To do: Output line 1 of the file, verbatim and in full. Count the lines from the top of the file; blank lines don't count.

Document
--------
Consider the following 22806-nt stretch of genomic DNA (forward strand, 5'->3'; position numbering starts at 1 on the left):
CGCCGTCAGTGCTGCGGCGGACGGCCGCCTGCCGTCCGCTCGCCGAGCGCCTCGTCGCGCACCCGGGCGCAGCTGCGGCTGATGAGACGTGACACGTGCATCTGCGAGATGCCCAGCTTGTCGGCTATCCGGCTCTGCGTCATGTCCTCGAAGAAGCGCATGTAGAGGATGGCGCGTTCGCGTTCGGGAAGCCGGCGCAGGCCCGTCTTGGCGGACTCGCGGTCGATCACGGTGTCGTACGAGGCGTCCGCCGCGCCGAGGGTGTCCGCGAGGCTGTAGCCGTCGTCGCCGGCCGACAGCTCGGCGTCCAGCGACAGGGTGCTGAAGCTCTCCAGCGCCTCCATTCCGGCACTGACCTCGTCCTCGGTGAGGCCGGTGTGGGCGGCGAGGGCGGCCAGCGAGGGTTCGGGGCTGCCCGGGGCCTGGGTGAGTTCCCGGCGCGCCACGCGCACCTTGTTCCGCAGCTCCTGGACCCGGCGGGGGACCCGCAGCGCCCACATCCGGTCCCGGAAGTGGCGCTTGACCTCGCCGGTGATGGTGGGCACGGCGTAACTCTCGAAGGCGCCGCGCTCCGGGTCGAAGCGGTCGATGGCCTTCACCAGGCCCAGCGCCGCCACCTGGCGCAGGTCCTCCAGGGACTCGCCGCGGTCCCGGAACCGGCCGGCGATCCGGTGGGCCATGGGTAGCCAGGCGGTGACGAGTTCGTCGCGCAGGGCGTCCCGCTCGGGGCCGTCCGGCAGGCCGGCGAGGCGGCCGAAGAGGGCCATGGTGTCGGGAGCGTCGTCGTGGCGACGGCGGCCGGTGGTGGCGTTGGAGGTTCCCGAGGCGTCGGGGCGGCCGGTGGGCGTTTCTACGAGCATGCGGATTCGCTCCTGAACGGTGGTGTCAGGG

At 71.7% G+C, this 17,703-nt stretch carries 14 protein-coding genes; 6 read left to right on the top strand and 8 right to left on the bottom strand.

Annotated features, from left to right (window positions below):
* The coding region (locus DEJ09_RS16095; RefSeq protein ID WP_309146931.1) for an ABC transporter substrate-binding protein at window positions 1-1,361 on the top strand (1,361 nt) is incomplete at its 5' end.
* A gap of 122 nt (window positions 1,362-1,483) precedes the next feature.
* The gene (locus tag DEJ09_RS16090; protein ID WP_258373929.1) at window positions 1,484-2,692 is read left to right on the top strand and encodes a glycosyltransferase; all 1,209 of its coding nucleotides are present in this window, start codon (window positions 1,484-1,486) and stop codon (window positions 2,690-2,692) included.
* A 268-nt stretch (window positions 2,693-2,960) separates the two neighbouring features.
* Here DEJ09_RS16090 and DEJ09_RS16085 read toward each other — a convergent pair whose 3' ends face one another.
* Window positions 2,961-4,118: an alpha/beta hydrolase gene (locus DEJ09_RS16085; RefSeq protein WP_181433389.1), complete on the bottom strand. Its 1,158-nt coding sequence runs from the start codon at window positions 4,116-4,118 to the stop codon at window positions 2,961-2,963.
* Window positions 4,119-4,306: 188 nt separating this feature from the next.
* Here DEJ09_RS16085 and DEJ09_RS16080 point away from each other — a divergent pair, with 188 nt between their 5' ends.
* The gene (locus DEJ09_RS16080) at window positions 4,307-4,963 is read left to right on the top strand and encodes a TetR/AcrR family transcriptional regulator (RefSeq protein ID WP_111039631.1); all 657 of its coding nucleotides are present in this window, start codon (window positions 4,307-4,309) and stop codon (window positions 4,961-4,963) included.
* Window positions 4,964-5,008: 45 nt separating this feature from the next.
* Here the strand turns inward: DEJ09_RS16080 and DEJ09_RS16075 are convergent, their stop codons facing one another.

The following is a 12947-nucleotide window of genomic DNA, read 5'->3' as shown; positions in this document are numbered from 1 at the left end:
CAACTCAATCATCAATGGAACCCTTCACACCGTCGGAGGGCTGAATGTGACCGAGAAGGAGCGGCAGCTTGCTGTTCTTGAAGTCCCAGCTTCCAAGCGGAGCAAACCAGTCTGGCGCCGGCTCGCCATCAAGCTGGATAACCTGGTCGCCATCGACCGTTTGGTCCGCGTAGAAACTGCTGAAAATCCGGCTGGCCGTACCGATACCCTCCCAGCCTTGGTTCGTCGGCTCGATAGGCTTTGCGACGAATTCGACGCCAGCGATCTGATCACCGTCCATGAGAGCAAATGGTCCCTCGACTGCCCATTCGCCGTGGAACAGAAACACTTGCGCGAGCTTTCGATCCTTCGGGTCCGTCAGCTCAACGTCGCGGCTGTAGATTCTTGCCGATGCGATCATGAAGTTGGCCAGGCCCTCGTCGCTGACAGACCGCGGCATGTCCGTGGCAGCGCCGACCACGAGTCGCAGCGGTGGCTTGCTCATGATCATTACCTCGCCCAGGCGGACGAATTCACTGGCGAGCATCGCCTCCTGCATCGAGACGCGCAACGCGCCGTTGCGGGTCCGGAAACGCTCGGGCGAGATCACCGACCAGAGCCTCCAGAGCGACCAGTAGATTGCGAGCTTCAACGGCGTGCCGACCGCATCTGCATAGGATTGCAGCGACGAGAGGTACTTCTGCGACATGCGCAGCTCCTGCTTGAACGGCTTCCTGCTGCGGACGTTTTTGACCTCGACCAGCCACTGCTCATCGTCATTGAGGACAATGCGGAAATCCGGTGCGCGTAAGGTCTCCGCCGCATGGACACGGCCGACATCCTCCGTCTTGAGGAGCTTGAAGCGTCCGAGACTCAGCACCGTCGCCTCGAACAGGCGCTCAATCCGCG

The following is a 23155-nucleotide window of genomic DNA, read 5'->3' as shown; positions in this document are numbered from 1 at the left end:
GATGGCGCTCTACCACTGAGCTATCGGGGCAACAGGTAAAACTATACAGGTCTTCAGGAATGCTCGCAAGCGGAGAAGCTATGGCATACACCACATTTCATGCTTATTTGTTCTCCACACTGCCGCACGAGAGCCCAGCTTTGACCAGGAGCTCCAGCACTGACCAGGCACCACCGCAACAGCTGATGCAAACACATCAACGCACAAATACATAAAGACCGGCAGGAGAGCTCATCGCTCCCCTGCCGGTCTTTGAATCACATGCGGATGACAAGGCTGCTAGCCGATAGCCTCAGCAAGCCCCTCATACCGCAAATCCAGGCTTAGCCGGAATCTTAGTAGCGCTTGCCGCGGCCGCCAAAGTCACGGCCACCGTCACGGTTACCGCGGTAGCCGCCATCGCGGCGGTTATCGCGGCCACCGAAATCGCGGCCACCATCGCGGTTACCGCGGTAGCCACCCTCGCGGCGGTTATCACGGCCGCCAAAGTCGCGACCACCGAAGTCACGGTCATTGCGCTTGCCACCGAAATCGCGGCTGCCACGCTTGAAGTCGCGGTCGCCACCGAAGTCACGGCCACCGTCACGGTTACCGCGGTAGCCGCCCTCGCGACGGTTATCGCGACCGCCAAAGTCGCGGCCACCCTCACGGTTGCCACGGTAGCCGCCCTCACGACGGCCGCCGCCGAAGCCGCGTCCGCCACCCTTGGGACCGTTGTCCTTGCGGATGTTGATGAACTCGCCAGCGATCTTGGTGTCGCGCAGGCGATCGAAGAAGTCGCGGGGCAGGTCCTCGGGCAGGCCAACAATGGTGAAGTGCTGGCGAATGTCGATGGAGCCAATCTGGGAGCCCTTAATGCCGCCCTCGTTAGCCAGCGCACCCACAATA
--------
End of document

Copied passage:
Consider the following 22806-nt stretch of genomic DNA (forward strand, 5'->3'; position numbering starts at 1 on the left):